Burn-out or Champion? Brands at a crossroads
The GfK has sounded the alarm. Many established brands are in a crisis, facing an imminent burn out. GfK presented the shocking results of its study during the 38th "Unternehmergespräch Kronberg".
At the annual kick-off event of the largest German marketing research institution, top managers from manufacturers of foodstuffs and personal care products meet with GfK experts to assess the prior year, examine upcoming trends and look at potential opportunities.
For this year's business discussions, GfK took up the question of how an established brand in the FMCG (Fast-Moving Consumer Goods) industry can become and remain a champion. To that end, the market research company analyzed 2,706 brands in 333 categories over the course of two years (2016-2018). The study reports that burn-out brands outnumber brand champions and that consumer trust has eroded in recent years. According to GfK, the brands' focus on market coverage and revenue has led in many cases to pointless activities that negatively affect consumer loyalty and trigger a downward spiral. GfK concluded from its analysis that buying incentives such as discounting, price reductions and promotions succeed only in the short term if at all. Brands ensure lasting loyalty and sustained growth only when they develop fundamental charisma along with market penetration. That's what makes a brand a champion.
One of four brand champions: The Frosch family brand
Despite the generally unstable environment, GfK was able to find four brand champions, including the Frosch brand from the cleaning products manufacturer Werner & Mertz. According to GfK, the continuous success of this family brand can be attributed to the coherent product range expansion with a focus on sustainability. All PET cleaning product bottles for the Frosch brand, for example, are made of 100 percent used plastic with a 20 percent share of rPET from the Yellow Bag collection system. Furthermore, no microplastic is in the formulas, which contain active ingredients from plants cultivated in Europe. The cleaning products manufacturer Werner & Mertz demonstrates its integrally sustainable approach in all its products. Using a positive approach, the trusted Frosch brand increases consumer awareness of relevant environmental issues with the campaign "Frosch for clean oceans".
"The end consumers understand and respect the holistic orientation of our Frosch brand," says Reinhard Schneider, the owner of Werner & Mertz. "The GfK study now delivers more proof that our company's stance is reflected in our brands. Our sustainability focus generates a high level of acceptance and trust in consumers."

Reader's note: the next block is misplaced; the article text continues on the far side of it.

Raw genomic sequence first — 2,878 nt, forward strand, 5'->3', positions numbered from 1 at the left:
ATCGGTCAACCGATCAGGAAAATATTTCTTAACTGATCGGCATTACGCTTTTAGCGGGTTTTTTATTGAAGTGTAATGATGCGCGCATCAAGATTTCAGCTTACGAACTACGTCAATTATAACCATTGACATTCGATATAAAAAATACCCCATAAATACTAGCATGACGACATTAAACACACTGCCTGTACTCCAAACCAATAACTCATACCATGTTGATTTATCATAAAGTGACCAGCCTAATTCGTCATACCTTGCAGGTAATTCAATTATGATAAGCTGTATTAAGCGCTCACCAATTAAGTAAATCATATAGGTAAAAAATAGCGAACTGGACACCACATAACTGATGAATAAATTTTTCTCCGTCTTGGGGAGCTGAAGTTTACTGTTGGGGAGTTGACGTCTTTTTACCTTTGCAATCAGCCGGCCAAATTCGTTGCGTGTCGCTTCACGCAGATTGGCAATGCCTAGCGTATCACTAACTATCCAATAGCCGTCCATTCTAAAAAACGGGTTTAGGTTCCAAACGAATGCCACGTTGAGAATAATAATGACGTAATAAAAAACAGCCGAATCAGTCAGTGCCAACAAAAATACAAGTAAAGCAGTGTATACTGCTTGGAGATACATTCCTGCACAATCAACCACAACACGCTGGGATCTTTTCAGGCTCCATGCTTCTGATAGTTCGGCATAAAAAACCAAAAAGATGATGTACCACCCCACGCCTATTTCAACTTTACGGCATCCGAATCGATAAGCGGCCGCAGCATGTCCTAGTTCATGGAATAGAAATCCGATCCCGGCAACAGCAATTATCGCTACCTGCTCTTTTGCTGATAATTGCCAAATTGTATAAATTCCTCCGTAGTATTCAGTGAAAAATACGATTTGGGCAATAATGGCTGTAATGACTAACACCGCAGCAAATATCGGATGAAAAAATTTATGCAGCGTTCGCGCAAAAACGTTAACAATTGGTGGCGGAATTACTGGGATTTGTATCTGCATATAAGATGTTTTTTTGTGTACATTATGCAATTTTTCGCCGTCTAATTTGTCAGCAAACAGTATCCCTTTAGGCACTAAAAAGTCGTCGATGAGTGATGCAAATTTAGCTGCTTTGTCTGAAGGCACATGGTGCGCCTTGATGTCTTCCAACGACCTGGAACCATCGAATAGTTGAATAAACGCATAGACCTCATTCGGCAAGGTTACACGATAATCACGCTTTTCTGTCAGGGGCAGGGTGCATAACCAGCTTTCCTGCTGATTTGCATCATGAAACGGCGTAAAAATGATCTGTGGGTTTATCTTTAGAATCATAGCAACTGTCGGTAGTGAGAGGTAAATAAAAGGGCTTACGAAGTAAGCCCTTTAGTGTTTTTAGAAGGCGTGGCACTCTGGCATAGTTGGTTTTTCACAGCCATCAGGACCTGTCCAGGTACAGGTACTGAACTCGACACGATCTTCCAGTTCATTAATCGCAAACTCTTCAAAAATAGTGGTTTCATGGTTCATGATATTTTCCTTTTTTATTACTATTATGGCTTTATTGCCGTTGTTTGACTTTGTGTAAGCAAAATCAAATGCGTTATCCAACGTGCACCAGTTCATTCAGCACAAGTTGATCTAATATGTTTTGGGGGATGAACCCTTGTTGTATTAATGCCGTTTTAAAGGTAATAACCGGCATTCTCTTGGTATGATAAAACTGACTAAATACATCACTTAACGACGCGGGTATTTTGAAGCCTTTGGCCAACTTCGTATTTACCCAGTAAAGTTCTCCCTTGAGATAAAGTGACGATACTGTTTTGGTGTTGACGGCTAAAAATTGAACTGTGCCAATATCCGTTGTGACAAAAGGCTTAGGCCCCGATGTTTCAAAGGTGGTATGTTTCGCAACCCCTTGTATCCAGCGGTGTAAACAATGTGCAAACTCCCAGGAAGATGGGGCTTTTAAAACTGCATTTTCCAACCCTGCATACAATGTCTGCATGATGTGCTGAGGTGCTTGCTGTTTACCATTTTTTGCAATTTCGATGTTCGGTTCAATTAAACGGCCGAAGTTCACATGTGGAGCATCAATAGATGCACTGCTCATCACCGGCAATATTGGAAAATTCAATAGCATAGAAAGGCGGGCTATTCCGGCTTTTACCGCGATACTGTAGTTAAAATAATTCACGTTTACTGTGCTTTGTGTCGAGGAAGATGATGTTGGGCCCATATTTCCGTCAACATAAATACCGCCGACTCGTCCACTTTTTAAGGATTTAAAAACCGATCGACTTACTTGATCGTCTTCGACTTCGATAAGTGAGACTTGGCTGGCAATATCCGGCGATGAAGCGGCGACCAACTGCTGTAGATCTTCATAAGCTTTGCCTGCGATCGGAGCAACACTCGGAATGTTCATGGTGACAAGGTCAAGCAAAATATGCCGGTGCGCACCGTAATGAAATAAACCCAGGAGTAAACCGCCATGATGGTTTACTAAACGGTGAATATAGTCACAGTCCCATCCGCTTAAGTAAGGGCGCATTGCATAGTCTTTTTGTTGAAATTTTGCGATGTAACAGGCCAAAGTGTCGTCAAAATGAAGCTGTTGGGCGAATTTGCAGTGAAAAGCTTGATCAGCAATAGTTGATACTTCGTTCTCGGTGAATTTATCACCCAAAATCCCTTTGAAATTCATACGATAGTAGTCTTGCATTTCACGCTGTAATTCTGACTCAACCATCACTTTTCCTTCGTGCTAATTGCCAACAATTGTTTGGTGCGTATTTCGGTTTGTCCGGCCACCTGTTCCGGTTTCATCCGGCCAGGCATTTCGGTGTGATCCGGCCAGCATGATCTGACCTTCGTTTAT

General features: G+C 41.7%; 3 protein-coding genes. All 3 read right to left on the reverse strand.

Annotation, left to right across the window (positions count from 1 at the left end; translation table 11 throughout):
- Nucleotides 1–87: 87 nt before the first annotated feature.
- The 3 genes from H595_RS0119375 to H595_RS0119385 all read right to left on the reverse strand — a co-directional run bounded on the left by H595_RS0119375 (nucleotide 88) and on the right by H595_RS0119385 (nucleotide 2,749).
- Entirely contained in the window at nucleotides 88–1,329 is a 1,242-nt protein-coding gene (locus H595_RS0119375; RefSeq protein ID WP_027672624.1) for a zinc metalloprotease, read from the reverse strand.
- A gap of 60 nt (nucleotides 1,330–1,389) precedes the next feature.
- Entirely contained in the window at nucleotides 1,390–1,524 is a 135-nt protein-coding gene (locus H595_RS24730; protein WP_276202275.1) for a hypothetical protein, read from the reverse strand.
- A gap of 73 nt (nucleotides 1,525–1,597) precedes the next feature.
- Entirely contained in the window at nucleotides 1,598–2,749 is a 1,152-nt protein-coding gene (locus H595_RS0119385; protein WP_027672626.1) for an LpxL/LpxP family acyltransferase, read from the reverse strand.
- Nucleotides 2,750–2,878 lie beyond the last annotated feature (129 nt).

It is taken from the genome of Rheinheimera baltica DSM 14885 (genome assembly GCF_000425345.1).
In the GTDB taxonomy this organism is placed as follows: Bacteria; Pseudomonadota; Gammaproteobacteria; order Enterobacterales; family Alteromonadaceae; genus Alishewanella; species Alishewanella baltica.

Consumer loyalty can be seen in the sales figures. GfK reported that the Frosch market share grew by 14 percent between May 2016 and May 2018 and that revenue growth increased by 21 percent in the same period. Werner & Mertz achieved those results even though the company does not offer discounts on its Frosch brand and uses promotions only to a limited extent. "Our study shows that coherence and quality generate sustainable success and that continuous growth can be achieved only with brand charisma that sets apart brand champions like Frosch," Dr. Robert Kecskes, Global Insights Director at GfK.
Microplastic is the main topic in 2019
Kecskes predicts that microplastic will be a major issue for the FMCG industry in 2019. Given the extensive media attention to the problem of marine litter, consumers have become aware of what's happening in the world's oceans. "We do without primary microplastic in our formulas and since 2012 we have been working within the scope of our Recyclate Initiative to put our bottles into a closed-loop recycling system so that they won't end up in the ocean as secondary microplastic," said Schneider. "Perhaps the clearly increasing consumer demand will help us to convince competitors to join our Open Innovation initiative and encourage them to follow our lead."
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